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For Israel It’s All Politics
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For Israel It’s All Politics

Gilbert N. Kahn is a professor of Political Science at Kean University.

There is something deeply disturbing in watching the new Netanyahu Government totally cave-in to the grotesque remarks of the coalition partners from the charedi  world concerning Reform Jews. The remarks on their face were an obnoxious dismissal of millions of Jews, especially American Jews. The utterances from the Minister of Religious Affairs, David Azoulay of the Shas Party, were appalling. The fact that the Prime Minister’s only public response has been to say that Azoulay does not speak for the Government is embarrassing. (It is not surprising, however, since that was exactly what Bibi did when the Minister of Housing announced the initiation of additional building units in East Jerusalem precisely while Vice President Biden was visiting Jerusalem.)

Without addressing the substance of Azoulay’s remarks, this episode speaks legions about what is wrong with politics in Israel. The Prime Minister in any coalition Government builds his Cabinet based on understandings between the lead party–in this case Likud–and the other smaller coalition party members. When a Minister speaks out publically it is or should rightly be assumed that his remarks have been cleared by the Prime Minister—in this case Netanyahu. If a Minister expresses random policy thoughts which are at odds with those of the coalition and does not retract them he ought to be ousted from the Cabinet—at a minimum. In this instance when the Minister besmirched the name of millions of Reform Jews throughout the world Netanyahu ought to have dismissed him from the Government.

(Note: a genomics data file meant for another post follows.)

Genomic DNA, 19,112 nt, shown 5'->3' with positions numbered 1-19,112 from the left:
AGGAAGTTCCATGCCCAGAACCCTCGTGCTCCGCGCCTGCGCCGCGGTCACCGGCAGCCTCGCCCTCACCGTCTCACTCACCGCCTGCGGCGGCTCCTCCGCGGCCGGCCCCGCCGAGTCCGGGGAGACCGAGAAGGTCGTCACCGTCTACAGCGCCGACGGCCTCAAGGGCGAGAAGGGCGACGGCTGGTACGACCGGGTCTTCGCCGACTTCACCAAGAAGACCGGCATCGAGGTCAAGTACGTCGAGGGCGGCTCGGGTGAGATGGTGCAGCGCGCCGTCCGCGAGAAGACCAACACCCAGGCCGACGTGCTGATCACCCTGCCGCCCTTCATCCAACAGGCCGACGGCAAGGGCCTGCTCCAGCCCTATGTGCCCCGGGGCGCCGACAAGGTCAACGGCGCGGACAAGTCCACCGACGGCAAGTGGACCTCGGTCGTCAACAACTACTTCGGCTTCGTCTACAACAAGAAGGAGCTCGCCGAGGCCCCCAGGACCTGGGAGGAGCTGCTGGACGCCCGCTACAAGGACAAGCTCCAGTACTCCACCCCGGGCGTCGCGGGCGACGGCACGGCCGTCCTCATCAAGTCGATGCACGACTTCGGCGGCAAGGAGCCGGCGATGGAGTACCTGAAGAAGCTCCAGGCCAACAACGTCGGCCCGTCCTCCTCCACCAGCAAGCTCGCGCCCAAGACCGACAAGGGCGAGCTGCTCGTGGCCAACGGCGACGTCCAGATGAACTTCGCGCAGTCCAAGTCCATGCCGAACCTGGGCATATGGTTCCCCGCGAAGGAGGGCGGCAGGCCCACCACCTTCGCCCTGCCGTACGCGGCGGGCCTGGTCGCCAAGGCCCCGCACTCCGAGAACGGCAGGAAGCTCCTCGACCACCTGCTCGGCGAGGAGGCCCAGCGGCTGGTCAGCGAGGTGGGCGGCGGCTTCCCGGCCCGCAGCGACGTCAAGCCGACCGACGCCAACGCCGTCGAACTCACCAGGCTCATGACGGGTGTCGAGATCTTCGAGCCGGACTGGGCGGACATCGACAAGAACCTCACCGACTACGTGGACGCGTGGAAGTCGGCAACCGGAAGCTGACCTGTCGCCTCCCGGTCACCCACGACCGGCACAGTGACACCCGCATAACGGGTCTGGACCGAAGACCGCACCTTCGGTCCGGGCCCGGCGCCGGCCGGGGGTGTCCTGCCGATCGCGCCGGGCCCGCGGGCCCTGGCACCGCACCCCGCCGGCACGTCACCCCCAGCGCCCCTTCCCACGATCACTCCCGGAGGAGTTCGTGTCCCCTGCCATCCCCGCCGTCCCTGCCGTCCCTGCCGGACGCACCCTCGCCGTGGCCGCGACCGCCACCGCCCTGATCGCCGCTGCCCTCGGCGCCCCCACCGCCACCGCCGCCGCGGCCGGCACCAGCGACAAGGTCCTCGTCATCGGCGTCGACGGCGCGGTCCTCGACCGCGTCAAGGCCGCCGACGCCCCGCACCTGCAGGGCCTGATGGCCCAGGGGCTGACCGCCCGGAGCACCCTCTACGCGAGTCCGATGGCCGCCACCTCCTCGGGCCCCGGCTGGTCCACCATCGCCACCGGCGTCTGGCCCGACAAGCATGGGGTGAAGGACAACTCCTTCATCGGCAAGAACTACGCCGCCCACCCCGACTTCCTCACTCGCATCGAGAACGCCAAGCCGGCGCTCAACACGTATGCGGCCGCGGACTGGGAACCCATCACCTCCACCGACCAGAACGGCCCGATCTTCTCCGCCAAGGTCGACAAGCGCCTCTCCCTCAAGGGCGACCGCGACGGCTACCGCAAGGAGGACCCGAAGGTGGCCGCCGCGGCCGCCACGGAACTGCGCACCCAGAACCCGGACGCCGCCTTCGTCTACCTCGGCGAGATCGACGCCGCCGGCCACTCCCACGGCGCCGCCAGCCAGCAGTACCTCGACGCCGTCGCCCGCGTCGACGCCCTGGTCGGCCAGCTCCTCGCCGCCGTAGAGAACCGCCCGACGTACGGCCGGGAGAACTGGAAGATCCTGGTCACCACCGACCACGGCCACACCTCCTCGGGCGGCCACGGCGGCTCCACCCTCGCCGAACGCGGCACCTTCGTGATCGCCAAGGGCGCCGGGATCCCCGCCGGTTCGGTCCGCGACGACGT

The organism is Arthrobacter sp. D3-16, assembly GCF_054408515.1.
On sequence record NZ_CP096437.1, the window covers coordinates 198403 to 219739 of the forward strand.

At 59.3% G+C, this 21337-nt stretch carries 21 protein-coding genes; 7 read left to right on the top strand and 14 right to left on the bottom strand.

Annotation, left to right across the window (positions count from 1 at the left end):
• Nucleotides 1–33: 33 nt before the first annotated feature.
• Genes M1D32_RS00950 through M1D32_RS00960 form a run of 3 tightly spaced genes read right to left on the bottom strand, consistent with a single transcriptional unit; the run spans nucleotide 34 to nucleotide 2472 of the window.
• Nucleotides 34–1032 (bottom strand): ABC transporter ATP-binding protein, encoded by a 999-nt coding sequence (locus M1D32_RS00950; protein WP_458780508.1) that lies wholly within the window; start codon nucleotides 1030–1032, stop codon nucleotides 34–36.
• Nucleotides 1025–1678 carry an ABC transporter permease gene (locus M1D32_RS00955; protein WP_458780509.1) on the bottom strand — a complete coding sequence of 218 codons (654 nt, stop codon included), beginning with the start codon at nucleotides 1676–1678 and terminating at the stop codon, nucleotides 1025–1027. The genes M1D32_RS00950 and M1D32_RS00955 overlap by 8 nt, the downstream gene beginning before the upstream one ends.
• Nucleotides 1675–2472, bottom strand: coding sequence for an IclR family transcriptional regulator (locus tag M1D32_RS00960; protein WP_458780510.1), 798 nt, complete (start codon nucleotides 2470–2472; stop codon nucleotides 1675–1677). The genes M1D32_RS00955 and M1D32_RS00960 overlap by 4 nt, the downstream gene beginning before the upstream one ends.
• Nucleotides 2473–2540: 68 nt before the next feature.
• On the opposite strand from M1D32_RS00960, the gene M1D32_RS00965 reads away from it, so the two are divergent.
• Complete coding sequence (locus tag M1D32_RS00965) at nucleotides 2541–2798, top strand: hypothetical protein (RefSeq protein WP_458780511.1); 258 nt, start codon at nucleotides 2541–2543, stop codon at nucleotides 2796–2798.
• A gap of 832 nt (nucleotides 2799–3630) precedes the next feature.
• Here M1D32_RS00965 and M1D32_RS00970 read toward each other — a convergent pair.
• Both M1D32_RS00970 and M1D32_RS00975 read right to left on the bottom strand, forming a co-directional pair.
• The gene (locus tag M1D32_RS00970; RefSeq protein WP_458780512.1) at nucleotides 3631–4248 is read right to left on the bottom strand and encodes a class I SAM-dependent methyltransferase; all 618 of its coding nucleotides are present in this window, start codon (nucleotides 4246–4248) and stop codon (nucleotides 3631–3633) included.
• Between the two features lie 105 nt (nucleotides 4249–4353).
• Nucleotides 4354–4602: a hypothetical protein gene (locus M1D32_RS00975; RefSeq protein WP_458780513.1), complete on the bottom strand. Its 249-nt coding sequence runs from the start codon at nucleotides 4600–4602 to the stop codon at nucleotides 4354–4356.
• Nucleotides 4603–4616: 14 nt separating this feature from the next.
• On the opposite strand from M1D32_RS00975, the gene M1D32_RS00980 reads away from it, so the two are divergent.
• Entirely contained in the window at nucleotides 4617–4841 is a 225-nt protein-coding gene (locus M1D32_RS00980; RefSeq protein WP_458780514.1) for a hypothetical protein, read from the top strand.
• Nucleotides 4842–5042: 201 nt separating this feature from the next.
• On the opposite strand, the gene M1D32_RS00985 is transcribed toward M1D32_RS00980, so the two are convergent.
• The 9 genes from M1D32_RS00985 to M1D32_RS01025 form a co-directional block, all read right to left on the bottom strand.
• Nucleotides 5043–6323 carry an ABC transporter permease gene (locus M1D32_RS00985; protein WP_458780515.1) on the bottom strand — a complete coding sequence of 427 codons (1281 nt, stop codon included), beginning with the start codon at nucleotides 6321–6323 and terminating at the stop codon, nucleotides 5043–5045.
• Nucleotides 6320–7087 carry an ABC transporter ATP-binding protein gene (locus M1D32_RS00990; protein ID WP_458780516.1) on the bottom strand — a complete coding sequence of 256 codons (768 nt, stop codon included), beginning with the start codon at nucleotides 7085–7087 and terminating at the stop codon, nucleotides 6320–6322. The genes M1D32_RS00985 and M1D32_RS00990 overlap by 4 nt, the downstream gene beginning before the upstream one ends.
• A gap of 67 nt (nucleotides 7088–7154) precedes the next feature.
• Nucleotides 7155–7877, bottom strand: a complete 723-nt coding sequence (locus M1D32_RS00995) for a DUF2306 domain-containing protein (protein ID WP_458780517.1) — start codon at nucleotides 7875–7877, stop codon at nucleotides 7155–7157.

Unfortunately, the politics of this coalition are such that either Bibi actually believes what Azoulay said and is only mouthing dissent to play the “good guy” and appease Diaspora Jewry; or the coalition is so tenuous that Netanyahu could lose his Government if he attacks the charedim. In other words, there was an implicit understanding when the charedi parties joined the coalition that they would be immune from any retribution if and when they criticized or attacked the non-Orthodox Jewish communities. On a substantive level, no effort would be made by the new coalition to pursue and liberalize the conversion law as had been begun legislatively by the previous Knesset.

Do Israeli leaders actually believe that they can disregard the sensitivities of Jews throughout the world and then expect them to rally to their side whenever Israel whistles? This approach will not be tolerated by world Jewry forever. 

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